# Tri-Mirror

Just like in the problem “Mirror, Mirror in the Box“, a triangular box plays tricks with light. Mirrors reflect light beams that hit them obliquely – otherwise the light beams pass straight through the mirrors:

Just for interest, can you find a light beam path that is longer than 10 units?

### Game for 2 to 4 people:

• Use the triangular box below (without the mirrors).
• Each player chooses a colour and takes 5 counters of that colour (labeled 0,1,1,1,2)
• 21 mirrors and 6 arrows are placed so that all players can reach them.

Players take turns. Each turn a player may play:

1. a mirror at an empty intersection on the interior of the box.
2. a counter face-down at a free intersection around the edge of the box.
3. a light beam arrow pointing into the box (at a free intersection around the edge of the box).

Play continues until the 21 interior intersections are filled with mirrors. Then each counter is then flipped face-up and each light beam is scored.

Scoring a light beam: See where it emerges and if there are any counters on that space, that player gets that many points times the distance that the light beam has traveled. The counters are not removed from the box because they might score again. Example: light beam arrow E scores 2 times 7 for blue because the light beam was 7 units long and hit blue’s two counter.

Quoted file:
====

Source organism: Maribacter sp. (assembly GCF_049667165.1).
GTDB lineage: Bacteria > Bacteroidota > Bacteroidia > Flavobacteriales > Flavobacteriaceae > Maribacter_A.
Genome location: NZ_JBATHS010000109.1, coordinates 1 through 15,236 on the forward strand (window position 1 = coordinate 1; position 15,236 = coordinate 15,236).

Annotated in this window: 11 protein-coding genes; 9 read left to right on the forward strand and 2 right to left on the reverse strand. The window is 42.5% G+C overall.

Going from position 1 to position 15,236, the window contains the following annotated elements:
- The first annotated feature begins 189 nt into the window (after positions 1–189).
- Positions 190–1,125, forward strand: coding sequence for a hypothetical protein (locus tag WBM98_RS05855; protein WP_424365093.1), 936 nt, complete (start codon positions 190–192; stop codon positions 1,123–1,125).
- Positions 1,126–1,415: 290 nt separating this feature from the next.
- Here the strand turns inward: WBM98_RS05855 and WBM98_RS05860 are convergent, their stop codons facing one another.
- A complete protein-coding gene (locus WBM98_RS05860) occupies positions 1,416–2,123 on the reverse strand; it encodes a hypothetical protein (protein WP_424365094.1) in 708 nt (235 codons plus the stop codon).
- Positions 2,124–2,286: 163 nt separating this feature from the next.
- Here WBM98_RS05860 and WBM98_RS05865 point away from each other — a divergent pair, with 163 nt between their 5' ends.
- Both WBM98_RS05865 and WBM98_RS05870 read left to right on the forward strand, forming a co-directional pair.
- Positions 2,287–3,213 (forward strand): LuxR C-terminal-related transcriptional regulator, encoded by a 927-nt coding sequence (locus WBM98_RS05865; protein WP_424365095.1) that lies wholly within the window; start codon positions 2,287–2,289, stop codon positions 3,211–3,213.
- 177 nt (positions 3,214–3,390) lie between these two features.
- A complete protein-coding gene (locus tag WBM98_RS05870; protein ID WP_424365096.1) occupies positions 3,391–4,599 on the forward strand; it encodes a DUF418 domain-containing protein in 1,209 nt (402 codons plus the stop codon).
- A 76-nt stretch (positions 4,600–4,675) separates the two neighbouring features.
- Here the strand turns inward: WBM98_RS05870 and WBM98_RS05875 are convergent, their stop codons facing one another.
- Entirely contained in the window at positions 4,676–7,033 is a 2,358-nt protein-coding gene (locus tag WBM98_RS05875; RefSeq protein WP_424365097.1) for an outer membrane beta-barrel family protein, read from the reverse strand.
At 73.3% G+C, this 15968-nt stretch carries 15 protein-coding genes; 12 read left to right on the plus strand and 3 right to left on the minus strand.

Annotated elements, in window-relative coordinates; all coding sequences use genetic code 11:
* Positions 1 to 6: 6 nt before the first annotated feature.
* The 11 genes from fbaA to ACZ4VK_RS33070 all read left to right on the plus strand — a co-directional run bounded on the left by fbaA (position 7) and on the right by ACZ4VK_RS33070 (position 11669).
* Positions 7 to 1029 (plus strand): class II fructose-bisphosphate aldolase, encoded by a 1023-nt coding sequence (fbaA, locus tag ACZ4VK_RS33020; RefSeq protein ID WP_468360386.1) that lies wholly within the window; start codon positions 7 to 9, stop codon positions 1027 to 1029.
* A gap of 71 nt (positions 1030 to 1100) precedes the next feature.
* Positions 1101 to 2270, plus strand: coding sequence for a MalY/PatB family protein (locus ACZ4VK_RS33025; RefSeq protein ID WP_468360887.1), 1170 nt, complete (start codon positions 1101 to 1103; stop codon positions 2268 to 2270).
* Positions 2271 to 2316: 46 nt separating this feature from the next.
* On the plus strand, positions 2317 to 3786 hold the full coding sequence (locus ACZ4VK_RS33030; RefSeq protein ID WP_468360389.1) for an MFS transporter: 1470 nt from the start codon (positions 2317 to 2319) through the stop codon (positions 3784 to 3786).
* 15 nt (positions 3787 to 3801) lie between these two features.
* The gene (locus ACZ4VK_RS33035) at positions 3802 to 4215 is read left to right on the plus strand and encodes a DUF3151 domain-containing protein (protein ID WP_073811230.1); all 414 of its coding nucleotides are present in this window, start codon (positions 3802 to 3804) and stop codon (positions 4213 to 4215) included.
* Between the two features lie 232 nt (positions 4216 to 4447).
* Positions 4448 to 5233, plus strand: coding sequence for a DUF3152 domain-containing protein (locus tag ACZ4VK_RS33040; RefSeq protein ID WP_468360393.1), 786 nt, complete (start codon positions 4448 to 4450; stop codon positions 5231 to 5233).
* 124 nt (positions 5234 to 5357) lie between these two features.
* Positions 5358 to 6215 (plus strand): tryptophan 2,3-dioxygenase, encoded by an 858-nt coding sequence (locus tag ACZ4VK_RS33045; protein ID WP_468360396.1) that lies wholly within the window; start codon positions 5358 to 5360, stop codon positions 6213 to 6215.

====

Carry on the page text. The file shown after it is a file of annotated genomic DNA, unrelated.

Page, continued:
Blue wins this game because E scores 14 and D scores 4 points for blue; A scores 3 points and C scores 8 points for yellow; B scores nothing. Final score: Blue 18; Yellow 11.

(Note: Neither light beams nor counters can be placed at the corners of the big triangle)

### Extensions:

• What is the highest score possible for one light beam?

### The Math in This Problem:

This investigation challenges puzzlers to work with light beams that are reflected off mirrors within a triangular box. Using the knowledge they have of geometry and angles, students must execute various routes based on the transformations made by oblique and non-oblique angles.